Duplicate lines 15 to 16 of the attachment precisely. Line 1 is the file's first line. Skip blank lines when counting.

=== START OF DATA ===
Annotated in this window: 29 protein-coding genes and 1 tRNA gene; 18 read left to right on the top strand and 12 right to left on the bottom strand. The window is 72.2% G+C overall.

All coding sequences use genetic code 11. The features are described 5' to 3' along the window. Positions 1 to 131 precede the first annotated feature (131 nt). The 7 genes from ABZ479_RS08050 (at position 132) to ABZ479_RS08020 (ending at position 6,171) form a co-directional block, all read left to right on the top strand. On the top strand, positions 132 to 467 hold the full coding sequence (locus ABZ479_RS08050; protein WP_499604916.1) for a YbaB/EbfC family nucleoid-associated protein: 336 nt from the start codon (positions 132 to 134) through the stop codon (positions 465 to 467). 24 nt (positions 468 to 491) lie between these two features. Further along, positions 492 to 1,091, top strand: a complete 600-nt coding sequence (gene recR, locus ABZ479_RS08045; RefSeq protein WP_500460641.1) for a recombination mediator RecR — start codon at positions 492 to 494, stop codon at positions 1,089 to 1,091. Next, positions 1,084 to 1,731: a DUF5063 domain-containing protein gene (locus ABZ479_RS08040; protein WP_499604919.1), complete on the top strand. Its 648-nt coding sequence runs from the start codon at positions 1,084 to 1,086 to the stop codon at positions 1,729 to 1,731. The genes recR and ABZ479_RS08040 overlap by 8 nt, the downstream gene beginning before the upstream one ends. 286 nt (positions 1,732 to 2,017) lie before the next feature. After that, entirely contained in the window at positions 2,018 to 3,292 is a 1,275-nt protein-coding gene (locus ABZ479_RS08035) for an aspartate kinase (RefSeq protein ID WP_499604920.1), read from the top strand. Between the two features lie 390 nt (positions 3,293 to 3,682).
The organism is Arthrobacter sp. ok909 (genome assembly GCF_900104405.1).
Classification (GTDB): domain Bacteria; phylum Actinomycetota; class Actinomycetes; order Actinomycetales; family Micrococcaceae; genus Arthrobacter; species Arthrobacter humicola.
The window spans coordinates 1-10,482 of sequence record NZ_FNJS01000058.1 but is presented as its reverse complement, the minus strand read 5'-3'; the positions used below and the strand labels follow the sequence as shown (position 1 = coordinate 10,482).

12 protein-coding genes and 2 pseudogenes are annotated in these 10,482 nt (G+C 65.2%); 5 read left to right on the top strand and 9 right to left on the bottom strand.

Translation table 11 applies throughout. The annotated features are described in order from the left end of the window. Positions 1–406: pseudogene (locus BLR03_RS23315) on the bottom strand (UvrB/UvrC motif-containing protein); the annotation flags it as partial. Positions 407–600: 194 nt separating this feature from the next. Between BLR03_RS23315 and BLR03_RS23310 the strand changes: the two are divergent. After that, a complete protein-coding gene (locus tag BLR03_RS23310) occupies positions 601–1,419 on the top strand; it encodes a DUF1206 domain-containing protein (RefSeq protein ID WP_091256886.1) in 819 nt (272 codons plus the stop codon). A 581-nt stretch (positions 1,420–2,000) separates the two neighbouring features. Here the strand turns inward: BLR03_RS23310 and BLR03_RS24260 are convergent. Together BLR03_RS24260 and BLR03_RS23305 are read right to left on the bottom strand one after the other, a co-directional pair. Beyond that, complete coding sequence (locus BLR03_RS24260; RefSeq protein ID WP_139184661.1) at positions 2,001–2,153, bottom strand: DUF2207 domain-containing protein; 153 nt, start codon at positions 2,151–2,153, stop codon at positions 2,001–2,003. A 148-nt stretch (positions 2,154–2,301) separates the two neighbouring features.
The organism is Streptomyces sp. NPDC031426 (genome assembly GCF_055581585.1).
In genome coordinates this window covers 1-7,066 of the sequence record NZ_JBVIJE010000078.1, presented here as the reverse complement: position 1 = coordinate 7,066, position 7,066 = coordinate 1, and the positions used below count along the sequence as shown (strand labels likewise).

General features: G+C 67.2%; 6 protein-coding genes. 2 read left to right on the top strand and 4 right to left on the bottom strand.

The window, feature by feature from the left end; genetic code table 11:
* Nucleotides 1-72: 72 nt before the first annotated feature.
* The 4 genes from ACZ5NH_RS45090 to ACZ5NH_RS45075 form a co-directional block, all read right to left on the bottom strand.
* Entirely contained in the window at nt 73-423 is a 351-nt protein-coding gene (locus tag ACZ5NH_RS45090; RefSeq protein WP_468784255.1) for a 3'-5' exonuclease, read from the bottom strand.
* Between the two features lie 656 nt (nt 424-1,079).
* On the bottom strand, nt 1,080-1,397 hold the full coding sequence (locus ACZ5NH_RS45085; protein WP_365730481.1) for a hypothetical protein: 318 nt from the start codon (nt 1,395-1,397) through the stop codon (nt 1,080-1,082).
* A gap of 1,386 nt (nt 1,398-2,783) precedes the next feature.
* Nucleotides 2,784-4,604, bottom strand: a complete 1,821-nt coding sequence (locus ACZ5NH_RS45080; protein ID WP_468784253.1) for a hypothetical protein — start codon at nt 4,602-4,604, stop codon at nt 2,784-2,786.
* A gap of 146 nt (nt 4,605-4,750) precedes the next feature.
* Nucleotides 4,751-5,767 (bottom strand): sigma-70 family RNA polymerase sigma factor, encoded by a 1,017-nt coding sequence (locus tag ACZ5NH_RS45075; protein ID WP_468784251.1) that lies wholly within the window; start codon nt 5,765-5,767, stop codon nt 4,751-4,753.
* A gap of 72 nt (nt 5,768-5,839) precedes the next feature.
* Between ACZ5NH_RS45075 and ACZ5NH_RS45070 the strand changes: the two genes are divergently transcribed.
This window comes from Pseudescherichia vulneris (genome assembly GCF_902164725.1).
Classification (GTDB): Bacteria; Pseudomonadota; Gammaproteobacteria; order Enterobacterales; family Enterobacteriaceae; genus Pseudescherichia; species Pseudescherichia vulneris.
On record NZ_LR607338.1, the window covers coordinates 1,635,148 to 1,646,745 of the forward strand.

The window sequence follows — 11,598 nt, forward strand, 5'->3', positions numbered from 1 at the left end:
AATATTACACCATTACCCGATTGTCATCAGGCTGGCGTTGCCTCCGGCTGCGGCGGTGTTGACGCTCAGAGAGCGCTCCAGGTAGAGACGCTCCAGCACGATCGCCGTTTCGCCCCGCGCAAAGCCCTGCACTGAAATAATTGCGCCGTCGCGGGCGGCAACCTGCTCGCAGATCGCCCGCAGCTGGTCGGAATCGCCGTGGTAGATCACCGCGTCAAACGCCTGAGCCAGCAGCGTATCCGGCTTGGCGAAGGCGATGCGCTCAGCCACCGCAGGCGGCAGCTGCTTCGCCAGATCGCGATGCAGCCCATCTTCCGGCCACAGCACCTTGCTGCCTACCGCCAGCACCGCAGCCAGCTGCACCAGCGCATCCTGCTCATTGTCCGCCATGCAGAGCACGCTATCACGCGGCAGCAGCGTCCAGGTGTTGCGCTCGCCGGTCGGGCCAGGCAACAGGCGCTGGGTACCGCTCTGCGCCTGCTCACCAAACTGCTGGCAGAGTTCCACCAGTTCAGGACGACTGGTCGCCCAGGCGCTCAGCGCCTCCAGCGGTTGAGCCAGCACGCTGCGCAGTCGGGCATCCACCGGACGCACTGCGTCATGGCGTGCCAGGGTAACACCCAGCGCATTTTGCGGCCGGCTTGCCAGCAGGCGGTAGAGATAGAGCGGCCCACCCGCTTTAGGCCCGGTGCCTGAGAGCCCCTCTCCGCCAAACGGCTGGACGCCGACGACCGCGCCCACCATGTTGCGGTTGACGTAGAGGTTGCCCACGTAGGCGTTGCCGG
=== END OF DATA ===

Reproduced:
* Between the two features lie 656 nt (nt 424-1,079).
* On the bottom strand, nt 1,080-1,397 hold the full coding sequence (locus ACZ5NH_RS45085; protein WP_365730481.1) for a hypothetical protein: 318 nt from the start codon (nt 1,395-1,397) through the stop codon (nt 1,080-1,082).